Seniors: How to Rid Yourself of Stuff You Don’t Want

Feb 3rd, 2011 | By | Category: Senior Moments Blog

It simply has to happen.  Eventually, the collections, memorabilia, one of kind items, “just had to have it” stuff must be surrendered.  And, it ain’t easy.  For some reason our own identity gets wrapped up in what we own.  Much of who we are comes from what we have. 

I was in the home of a favorite friend just the other day.  He began, as we both do, taking me on a tour of his latest finds.  One of the pieces had come from an ancient streetcar.  The bell had been mounted on the floor and when it required ringing the engineer or conductor (his grandfather had been one) would step on the device that activated the bell.  It was designed much like those light dimmer switches in cars of the 40’s.  What a treasure, we exclaimed.  What a find, we agreed.  What a piece of junk, I thought.  But a wonderful piece of junk, with its own story.  That is what makes it so hard to rid yourself of the stuff you may want, but surely don’t need.

I have so many collections, and so does my friend, that each of our domiciles is a miniature Smithsonian.  And our guests, well we think anyway, always seem to enjoy our guided stories and vignettes and apocryphal accounts of where each item descended from.  Back in our minds, with the departing of every visitor, we know this just can’t go on forever, but with regularity we still discover, uncover, recover another “find.”  And off we go again in search of somewhere it can be tucked among all the other goodies that we just can’t live without. 

Collections are a way to keep history alive in your own life and household.  As long  as your partner cooperates and doesn’t mind a little dust, the collections begin, eventually, to be much like dandelions, proliferating and reproducing as if there is no end.  Collections are reminders of our own fondest memories and happy occasions, when one or another cousin or friend or uncle or grandparent showed us something unusual and mesmerizing, and then we were hooked.  Everytime I visit an antique mall my eye searches until it nudges something unfamilar out of the way in favor of a piece that reminds me “when.”  And, when I have sold or handed on some piece that was a favorite, I always regret it, particularly when I see another somewhere just like it.  It is fantasy that I could have all I have and all I have discarded, but it is fun and often brings a smile and sometimes even a tear.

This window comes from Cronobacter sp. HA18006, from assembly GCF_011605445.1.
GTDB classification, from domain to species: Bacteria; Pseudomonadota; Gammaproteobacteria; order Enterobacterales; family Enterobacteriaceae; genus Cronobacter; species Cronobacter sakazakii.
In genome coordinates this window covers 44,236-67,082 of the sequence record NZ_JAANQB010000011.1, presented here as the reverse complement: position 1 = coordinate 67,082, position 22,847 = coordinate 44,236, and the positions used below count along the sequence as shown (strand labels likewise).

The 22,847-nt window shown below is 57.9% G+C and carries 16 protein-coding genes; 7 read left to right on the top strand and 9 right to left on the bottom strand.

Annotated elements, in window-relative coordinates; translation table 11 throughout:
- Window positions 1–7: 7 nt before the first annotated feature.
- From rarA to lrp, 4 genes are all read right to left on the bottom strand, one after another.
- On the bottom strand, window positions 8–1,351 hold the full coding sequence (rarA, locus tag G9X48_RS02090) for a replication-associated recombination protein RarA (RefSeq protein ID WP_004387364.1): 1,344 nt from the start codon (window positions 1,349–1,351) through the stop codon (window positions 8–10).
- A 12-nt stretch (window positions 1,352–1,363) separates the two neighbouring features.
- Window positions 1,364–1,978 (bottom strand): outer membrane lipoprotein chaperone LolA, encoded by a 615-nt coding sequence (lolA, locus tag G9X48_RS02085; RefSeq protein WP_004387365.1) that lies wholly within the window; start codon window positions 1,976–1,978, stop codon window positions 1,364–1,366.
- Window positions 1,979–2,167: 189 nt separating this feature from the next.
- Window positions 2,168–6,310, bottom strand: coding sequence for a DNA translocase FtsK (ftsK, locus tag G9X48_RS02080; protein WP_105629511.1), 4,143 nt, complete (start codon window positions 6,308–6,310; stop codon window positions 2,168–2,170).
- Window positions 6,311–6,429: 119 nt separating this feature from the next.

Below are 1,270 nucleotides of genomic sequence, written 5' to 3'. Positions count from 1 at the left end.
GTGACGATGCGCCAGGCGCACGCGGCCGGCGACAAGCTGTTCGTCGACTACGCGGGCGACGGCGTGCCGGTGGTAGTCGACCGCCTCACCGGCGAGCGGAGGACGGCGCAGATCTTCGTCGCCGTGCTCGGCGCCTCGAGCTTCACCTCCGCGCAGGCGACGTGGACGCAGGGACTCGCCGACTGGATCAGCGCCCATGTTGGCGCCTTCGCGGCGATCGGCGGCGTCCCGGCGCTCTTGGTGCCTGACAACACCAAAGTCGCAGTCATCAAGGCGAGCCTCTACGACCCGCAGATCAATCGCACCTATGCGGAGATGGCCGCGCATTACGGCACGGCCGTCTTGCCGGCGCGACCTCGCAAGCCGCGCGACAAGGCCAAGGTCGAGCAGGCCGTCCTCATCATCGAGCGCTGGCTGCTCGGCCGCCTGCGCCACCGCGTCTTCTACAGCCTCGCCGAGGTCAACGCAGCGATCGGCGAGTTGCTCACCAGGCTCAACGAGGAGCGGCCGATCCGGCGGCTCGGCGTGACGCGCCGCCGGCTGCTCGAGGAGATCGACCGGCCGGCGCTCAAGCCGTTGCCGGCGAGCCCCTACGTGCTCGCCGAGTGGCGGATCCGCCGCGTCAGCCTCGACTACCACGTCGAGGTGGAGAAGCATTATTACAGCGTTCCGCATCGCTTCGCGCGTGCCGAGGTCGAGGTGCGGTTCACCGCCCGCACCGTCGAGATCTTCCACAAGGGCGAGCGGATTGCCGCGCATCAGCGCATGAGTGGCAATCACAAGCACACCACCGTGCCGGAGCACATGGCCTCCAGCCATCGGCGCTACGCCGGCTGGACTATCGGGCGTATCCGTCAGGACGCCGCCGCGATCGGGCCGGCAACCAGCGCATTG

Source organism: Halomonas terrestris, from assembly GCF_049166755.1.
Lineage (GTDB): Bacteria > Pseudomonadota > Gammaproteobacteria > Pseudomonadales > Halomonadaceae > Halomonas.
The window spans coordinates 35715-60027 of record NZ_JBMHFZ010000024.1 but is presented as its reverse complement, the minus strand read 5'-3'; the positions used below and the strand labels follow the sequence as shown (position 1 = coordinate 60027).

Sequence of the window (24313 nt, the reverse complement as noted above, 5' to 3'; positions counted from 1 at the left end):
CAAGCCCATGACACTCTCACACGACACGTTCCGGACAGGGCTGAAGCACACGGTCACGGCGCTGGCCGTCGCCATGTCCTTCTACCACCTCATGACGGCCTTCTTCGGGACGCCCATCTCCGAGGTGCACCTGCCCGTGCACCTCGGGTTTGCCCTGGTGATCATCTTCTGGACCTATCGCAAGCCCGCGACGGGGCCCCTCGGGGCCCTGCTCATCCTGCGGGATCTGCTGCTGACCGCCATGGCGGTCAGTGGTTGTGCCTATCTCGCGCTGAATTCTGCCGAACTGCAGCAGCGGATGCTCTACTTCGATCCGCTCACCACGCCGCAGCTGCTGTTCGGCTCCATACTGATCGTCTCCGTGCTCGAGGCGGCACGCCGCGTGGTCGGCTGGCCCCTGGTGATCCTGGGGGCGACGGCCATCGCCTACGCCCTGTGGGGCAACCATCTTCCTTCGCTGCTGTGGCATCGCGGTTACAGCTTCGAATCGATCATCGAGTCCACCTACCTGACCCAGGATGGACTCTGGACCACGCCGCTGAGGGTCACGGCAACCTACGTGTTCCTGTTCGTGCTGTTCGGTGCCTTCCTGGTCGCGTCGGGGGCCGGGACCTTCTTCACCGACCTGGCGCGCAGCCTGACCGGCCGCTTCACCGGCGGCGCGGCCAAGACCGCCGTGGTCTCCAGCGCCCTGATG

In order to rid yourself of stuff you don’t want, you first have to convince yourself you don’t want it.  That is the hardest step of all.  I still remember having junked a bunch of my childhood toys, during adolescence, to prove I was moving on to manhood.  Manhood, be damned.  I still wish I had those toys, those memories, those mementoes.

And then I would have to figure out how to get rid of them…  because they are important only to me.

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